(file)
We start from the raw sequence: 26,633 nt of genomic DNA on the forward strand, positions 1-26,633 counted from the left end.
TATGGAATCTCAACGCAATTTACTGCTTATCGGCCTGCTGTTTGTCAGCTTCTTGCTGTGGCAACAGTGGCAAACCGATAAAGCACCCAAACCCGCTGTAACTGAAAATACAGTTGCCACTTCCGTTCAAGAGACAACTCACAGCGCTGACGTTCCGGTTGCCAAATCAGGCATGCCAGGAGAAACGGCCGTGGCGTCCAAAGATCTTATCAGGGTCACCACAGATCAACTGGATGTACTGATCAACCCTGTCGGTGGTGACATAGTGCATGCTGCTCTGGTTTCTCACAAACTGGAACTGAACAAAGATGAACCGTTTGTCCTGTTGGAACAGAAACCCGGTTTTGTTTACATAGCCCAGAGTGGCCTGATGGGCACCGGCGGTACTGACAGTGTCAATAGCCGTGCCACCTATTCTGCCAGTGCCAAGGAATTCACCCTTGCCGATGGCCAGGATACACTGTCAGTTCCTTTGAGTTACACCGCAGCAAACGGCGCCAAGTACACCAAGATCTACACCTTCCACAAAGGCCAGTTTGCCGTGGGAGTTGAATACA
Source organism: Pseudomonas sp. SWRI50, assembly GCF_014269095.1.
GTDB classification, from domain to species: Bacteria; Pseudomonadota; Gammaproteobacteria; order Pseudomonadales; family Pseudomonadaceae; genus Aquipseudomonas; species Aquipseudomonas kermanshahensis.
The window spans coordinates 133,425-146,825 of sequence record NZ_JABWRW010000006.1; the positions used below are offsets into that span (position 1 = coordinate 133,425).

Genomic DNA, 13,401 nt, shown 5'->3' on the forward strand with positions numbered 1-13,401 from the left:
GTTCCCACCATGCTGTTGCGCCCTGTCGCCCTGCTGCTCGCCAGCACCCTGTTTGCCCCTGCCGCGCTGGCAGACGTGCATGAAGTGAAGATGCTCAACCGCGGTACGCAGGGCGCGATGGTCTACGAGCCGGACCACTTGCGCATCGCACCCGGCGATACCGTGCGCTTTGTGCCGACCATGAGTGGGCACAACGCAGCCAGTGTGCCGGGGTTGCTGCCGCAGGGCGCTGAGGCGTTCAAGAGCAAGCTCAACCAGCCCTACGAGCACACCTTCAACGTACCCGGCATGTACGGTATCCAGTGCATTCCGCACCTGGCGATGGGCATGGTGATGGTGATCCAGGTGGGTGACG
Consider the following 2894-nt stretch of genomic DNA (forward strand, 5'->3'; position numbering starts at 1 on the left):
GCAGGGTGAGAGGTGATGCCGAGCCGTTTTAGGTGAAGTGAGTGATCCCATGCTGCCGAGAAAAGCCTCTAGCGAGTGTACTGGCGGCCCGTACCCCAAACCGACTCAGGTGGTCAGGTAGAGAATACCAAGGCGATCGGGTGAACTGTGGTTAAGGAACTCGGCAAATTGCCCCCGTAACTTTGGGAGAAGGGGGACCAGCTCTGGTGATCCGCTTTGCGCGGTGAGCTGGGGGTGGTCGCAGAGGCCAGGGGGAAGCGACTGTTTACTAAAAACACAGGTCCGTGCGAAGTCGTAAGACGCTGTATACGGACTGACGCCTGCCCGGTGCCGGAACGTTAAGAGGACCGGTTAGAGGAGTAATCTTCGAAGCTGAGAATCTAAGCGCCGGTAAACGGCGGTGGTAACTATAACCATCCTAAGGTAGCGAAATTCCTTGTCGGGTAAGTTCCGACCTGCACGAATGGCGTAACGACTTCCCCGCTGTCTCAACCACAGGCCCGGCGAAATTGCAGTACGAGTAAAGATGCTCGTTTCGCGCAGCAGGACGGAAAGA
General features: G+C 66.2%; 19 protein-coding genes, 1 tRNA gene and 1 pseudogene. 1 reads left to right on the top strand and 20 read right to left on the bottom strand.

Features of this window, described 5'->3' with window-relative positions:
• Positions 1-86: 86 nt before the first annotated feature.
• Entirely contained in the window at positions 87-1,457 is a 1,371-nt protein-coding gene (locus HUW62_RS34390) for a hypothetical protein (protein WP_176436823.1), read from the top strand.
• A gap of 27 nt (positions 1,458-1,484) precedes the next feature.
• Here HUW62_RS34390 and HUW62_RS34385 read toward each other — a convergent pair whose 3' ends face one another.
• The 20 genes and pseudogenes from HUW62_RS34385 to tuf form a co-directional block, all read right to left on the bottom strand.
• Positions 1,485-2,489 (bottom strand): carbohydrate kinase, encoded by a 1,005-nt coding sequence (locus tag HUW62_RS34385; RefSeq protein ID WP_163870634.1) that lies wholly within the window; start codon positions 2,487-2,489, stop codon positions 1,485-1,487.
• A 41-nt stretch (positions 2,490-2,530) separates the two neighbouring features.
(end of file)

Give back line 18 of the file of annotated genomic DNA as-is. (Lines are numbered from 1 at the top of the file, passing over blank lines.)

• A 41-nt stretch (positions 2,490-2,530) separates the two neighbouring features.